Sometimes the struggle to overcome an addiction requires extra help. In the ongoing war against opiate dependence, we have some tools that can provide long-term support. Medical maintenance programs allow long-time or severe substance abusers to remain clean and functional while they continue with their recovery process.
On one side we have methadone, the traditional maintenance protocol. On the other is a relative newcomer, suboxone. There are advantages and drawbacks to each, but is there really a difference between methadone and suboxone? If so, which is better and why?
What Are Medical Maintenance Programs?
Other terms for this type of treatment are opiate replacement therapy (ORT), medically assisted treatment (MAT), and methadone maintenance therapy (MMT). Detractors feel that such programs merely substitute one addiction for another. There are a few maintenance drugs that are used in clinical treatment settings, but methadone and suboxone are the best-known and most widely used.
Opiate replacement therapy offers a highly supervised, medically assisted treatment (MAT) option with the aim of managing withdrawal symptoms and preventing relapse. This is achieved by prescribing lower-risk opioids in a highly regimented way, under doctor’s supervision. MAT is geared toward heavy or long-term users who have already been through multiple programs with little success. Some consider it their last hope for beating the disease of addiction.
Is There a Difference Between Methadone and Suboxone?
The suboxone vs methadone debate began almost as soon as suboxone was introduced as an alternate treatment option. Methadone has been used in public drug treatment programs since 1947. Suboxone came out on the scene in 2002. Both are opioids. The main difference between methadone and suboxone is in their chemical composition. More on that in a minute.
You might ask why an alternative to methadone is needed if it has been around so long and saved so many lives. Methadone and suboxone are very similar. Both act on the brain in the same way as other opioids, and both are addictive. But, neither is as destructive as opiates like heroin or prescription drugs like oxycontin.
Methadone is a full agonist, which means it binds fully to the opioid receptors in the brain like other drugs. But, it’s a slow release opiate that’s taken as a pill or fast-dissolving wafer. It can also be administered as a ready-to-drink liquid. Because it releases slowly into the bloodstream over time and is milder than other opioids, it stops the cravings without the sudden jolt and letdown. However, methadone has a higher risk of abuse than suboxone, and several overdose deaths have been attributed to it over the past few years. That being said, it still has a high rate of success.
Suboxone is a half agonist. It only partially binds to opioid receptors using a two-prong attack. It’s a combination of two other effective opiate treatment drugs, buprenorphine with naloxone. The buprenorphine is a very mild opiate with a low risk of overdose; it makes the connection to fool the brain into thinking you’re taking a full agonist opiate. Naloxone is used to treat opioid overdose and produces very unpleasant side-effects if you try to inject it; naloxone also blocks the high effect of opioids so the brain doesn’t get that reward it seeks when you use. Suboxone is administered as a pill or a thin, dissoluble film. The pills are treated so they can’t be crushed or snorted, and the film can’t be dissolved in a needle for intravenous use. These are two benefits over methadone.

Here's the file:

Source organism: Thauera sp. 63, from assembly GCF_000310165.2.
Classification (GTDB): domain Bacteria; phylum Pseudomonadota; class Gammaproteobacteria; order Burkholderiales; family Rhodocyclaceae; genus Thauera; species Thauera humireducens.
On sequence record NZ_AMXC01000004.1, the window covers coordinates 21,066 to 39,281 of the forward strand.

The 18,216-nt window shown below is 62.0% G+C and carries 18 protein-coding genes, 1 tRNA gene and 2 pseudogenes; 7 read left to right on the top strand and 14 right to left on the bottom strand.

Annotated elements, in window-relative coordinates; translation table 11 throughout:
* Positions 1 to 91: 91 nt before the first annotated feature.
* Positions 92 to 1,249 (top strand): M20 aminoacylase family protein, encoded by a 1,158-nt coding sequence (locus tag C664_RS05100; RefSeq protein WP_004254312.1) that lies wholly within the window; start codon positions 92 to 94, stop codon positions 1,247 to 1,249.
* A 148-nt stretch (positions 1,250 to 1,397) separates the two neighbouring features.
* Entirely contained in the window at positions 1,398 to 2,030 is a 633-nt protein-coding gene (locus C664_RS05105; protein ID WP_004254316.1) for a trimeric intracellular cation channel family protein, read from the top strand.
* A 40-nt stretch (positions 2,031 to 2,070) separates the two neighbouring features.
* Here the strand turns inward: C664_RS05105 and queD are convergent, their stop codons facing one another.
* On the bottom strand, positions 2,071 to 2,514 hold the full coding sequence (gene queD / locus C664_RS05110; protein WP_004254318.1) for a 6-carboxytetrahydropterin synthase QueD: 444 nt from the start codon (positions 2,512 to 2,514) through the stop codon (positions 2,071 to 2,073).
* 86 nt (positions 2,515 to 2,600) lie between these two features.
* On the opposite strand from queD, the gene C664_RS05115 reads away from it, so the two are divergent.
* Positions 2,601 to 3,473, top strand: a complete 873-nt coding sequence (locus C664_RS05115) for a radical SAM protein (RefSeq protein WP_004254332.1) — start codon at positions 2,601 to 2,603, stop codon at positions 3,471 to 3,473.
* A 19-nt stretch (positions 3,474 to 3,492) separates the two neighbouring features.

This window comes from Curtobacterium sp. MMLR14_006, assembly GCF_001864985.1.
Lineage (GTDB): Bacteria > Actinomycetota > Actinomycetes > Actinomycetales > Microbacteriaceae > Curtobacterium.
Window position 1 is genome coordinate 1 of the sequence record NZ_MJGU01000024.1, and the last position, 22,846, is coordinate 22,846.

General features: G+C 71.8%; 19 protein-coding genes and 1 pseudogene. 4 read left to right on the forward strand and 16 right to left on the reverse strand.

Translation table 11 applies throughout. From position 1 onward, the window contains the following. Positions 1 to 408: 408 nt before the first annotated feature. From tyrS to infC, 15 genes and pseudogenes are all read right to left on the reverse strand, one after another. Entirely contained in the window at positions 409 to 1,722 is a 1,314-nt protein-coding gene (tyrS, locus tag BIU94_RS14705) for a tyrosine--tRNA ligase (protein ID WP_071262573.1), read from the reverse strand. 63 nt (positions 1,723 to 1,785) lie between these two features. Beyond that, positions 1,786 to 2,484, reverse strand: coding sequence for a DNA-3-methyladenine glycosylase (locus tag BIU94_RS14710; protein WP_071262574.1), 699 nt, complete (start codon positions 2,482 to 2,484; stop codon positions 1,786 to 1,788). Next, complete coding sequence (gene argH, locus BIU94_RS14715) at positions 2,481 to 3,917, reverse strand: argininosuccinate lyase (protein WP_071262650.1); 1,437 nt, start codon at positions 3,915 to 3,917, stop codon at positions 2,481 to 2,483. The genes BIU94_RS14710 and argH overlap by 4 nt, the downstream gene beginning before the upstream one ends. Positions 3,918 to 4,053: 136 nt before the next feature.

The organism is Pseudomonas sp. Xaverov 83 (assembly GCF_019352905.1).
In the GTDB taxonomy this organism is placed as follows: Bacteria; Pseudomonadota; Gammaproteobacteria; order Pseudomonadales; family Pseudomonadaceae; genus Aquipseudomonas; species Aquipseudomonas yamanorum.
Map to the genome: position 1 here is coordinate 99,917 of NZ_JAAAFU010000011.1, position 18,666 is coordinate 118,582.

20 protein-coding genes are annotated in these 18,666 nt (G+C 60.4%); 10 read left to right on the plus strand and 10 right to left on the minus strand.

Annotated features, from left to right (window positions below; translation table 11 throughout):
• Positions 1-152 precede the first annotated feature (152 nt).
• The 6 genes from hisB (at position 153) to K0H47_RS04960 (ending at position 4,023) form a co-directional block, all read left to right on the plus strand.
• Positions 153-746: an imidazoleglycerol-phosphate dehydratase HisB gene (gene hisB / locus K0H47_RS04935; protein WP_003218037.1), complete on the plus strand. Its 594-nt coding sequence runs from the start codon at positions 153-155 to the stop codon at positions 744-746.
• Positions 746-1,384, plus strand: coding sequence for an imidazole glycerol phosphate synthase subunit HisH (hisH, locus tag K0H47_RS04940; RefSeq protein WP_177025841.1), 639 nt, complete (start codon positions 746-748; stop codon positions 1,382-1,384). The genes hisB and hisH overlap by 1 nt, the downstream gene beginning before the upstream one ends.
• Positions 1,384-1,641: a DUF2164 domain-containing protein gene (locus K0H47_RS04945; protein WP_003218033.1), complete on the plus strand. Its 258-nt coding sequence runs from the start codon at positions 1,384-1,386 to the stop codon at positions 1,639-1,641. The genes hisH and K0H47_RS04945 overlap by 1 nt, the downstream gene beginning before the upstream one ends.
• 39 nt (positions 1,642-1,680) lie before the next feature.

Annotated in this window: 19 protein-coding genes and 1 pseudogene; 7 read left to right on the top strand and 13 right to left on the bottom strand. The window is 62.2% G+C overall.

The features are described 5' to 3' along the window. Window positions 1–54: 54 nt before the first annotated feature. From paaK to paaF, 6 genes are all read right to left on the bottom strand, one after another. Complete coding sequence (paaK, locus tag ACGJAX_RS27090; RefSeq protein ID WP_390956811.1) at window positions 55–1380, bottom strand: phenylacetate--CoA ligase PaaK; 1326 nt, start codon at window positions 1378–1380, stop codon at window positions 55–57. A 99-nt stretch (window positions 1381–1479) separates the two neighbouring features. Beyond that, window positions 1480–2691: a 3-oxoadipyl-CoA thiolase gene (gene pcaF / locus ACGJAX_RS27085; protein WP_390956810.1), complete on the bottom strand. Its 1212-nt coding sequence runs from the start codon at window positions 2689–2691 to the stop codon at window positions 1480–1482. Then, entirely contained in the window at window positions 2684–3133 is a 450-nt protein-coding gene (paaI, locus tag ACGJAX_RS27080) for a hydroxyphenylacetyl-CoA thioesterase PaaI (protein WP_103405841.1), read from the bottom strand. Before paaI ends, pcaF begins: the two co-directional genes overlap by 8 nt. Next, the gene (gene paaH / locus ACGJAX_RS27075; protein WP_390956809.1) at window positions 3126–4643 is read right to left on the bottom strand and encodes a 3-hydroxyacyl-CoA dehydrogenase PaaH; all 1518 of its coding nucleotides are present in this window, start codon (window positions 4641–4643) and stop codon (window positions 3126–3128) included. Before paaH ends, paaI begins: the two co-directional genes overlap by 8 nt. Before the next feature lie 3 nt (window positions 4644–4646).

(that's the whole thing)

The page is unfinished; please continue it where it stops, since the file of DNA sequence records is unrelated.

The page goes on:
Suboxone vs Methadone Pro and Con
There’s more to the suboxone vs methadone debate than risk or composition. Methadone is a mild opiate that provides the rewards addicts are looking for but in a controlled manner. The goal of this therapy is to manage symptoms while gradually reducing the dosage over time. It has the added benefit of being safe for treating pregnant women who are in long-term programs. Suboxone has not yet been tested and approved as safe for that.
The risk of addiction and overdose is lessened if the drug is administered on-site through an outpatient treatment program (OPT). However, remaining on methadone for an extended period increases the potential for addiction and abuse. The ultimate goal is to wean you off the drugs completely.
The side effects of methadone are:
- Gastrointestinal problems
- Reduced respiratory function
- Irregular heartbeat
The main benefit of suboxone is the low potential for abuse, It is still addictive, but the composition of the drug keeps you from getting any pleasure from taking it. The side effects are milder than with methadone. It also has a high rate of success, with a reported 45 percent fewer emergency room visits related to its use than other treatment options.
Side effects of Suboxone include:
- Numbness in the mouth and throat
- Difficulty with concentration
How Long Do You Stay in Methadone or Suboxone Therapy?
Both programs are administered as part of outpatient treatment after you’ve already been through a medical detox and rehabilitation program. Your doctor will assess whether one or the other MAT is right for you given your circumstances and history. Methadone can either be prescribed and taken on a schedule at home or administered as part of the program. Dosages vary according to factors like your weight, maintenance requirements, and doctor recommendation. It’s either given once a day in a time-release formula or in multiple doses. Suboxone is self-administered at home. It’s recommended that you remain in methadone treatment for at least one year after leaving rehab. The length of suboxone maintenance varies on a case by case basis.
Your New Life Begins With a Phone Call
If medical maintenance seems like it may be a good program for you, contact New Life Addiction Treatment Center to learn more. Our 24-hour helpline is open seven days a week. Call (855) 658-0035 for a confidential assessment.